Solar energy project

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Brian Hammer thought he and his wife would retire to the abandoned Lucerne Valley farmhouse they bought nearly a decade ago in the rural high desert northeast of Los Angeles. They paid the full $55,000 asking price, then rehabbed the house themselves, stripping it down and installing new wiring, plumbing and appliances.

Now Hammer worries all that time and money were wasted.

An energy developer is planning to build a 483-acre solar farm that Hammer says would come within a few dozen feet of his house. He doesn’t want to live next to an industrial energy project, which he says would destroy the area’s rural character, fuel dust storms and harm the Mojave Desert ecology. Those are common concerns among residents of rural San Bernardino County, who have been fighting for years to block large solar farms even as California ramps up its renewable energy targets.

“It’s been soul-crushing to think that our blood, sweat and tears were poured into this, and it can be taken away with the disturbance of the land,” Hammer said as he stood in the yard behind the house, trying to imagine how a field of solar panels beyond his fence would affect the 360-degree views of a valley ringed by mountains.

A county spokesman said the proposal, known as Renewable Energy Policy 4.10, would block new solar and wind farms on slightly more than 1 million acres, out of nearly 2 million acres governed by the county. But Tim Mason, policy director for the Large-scale Solar Assn., said one solar company estimates the amount of “developable” land across the county — taking into account on-the-ground conditions and existing restrictions on federal lands — would decrease to 90,000 acres under the new policy from 360,000 acres, in a county of nearly 13 million acres.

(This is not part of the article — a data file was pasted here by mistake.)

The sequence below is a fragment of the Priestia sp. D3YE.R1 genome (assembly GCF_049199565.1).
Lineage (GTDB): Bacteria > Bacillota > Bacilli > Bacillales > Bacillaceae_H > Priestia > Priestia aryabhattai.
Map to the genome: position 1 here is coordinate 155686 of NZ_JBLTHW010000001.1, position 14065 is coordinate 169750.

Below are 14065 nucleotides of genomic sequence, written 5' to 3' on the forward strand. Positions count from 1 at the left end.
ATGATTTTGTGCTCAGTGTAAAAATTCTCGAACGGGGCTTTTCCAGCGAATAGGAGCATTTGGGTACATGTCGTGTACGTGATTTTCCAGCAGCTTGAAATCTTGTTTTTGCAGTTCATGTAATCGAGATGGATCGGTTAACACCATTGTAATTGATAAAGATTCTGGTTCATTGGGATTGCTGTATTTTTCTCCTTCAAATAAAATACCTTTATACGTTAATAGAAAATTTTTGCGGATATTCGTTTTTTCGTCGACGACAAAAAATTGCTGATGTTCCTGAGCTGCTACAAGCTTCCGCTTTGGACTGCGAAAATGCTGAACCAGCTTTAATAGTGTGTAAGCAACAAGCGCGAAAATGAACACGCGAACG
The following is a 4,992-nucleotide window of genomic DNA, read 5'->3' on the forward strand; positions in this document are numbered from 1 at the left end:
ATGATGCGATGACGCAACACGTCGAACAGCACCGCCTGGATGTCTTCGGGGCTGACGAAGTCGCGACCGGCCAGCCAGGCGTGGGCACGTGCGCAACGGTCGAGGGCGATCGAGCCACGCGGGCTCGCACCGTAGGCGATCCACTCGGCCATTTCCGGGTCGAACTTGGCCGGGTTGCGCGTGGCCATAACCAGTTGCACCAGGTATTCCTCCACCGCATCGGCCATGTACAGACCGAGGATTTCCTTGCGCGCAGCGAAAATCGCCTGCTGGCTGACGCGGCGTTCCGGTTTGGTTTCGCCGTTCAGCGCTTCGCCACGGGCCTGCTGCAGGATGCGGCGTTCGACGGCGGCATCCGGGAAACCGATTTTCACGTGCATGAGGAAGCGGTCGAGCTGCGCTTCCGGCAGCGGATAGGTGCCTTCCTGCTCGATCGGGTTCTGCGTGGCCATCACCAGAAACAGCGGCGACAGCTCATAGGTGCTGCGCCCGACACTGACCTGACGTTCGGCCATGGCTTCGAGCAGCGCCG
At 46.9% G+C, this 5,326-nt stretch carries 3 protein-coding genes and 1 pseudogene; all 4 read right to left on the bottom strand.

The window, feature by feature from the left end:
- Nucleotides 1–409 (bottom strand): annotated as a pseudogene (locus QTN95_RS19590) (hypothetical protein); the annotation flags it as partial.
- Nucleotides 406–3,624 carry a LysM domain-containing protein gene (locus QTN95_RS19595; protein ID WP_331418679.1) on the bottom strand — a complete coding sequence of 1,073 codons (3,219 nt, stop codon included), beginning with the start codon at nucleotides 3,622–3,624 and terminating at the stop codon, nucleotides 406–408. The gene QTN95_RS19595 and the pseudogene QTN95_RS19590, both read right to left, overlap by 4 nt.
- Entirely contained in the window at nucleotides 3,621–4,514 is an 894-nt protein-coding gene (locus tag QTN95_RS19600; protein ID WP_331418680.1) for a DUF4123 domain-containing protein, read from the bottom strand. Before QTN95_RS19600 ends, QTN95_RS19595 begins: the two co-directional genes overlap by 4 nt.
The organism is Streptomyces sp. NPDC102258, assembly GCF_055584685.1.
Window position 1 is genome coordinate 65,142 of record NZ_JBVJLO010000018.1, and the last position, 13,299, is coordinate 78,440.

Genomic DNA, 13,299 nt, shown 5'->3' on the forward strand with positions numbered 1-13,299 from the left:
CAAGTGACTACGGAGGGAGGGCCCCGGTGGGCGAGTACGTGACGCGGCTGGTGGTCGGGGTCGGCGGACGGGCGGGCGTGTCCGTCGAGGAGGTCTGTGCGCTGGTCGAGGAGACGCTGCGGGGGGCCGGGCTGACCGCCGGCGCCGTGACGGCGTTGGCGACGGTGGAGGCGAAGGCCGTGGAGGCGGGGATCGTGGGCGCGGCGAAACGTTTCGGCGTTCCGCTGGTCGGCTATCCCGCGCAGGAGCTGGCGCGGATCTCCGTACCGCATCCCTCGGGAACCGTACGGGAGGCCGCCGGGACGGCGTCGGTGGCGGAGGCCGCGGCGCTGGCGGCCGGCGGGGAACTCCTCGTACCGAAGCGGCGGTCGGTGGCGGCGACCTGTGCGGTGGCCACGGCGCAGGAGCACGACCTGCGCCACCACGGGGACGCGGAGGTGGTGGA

California is aiming for 100% renewable energy. But San Bernardino County may adopt new regulations strictly limiting big solar farms. Solar power projects are the most interesting projects and we are all well aware of the way that they are helpful in our real life also. Solar water heater, solar cooker, sun tracking solar panel, solar powered refrigerator, etc. are some of the best examples for solar energy projects.

Five companies, including Bloomberg, Gap, Salesforce, software vendor Workday and media and automotive services company Cox Enterprises, recently announced a jointly negotiated solar agreement for 42.5 megawatts of renewables, a move the companies say is a “blueprint for renewable energy aggregation.”

While aggregation deals are not new — Apple joined with Akamai, Swiss Re and Etsy in 2018 on 290 megawatts, for instance — the agreement announced this month is unique because of the small capacity signed for by each offtaker. Instead of one anchor tenant accounting for a majority of the agreement and smaller companies squeezing into the deal, all of the offtakers secured between 5 and 10 megawatts.
Because due diligence and project logistics generally cost the same no matter the size of the project, economies of scale help make projects cheaper. Big buyers like tech companies have the balance sheets and electricity demand for those large deals. But Zanchi said expecting an anchor tenant to tack smaller companies onto a project, like with the Apple deal, could be unsustainable.

Because due diligence and project logistics generally cost the same no matter the size of the project, economies of scale help make projects cheaper. Big buyers like tech companies have the balance sheets and electricity demand for those large deals. But Zanchi said expecting an anchor tenant to tack smaller companies onto a project, like with the Apple deal, could be unsustainable.

Consortiums like the Renewable Energy Buyers Alliance, which is supported by RMI, as well as the World Resources Institute, World Wildlife Fund and Business for Social Responsibility, are also working to make more resources available to corporates.

“We are all so fortunate for the efforts that the Microsofts of the world have made and the paths they have cleared for other buyers,” said Smith. “But if we can’t create structures that allow the easy participation from that long tail of C&I buyers, we miss a real opportunity.”

Sources:

https://www.latimes.com/business/la-fi-san-bernardino-solar-wind-20190227-story.html

https://www.autobreakingnews.com/2019/02/californias-biggest-county-could-severely-restrict-solar-energy-projects

https://www.greentechmedia.com/articles/read/bloomberg-gap-salesforce-aggregation-solar-deal#gs.iLeMmXQl

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Al-Amin Farazi

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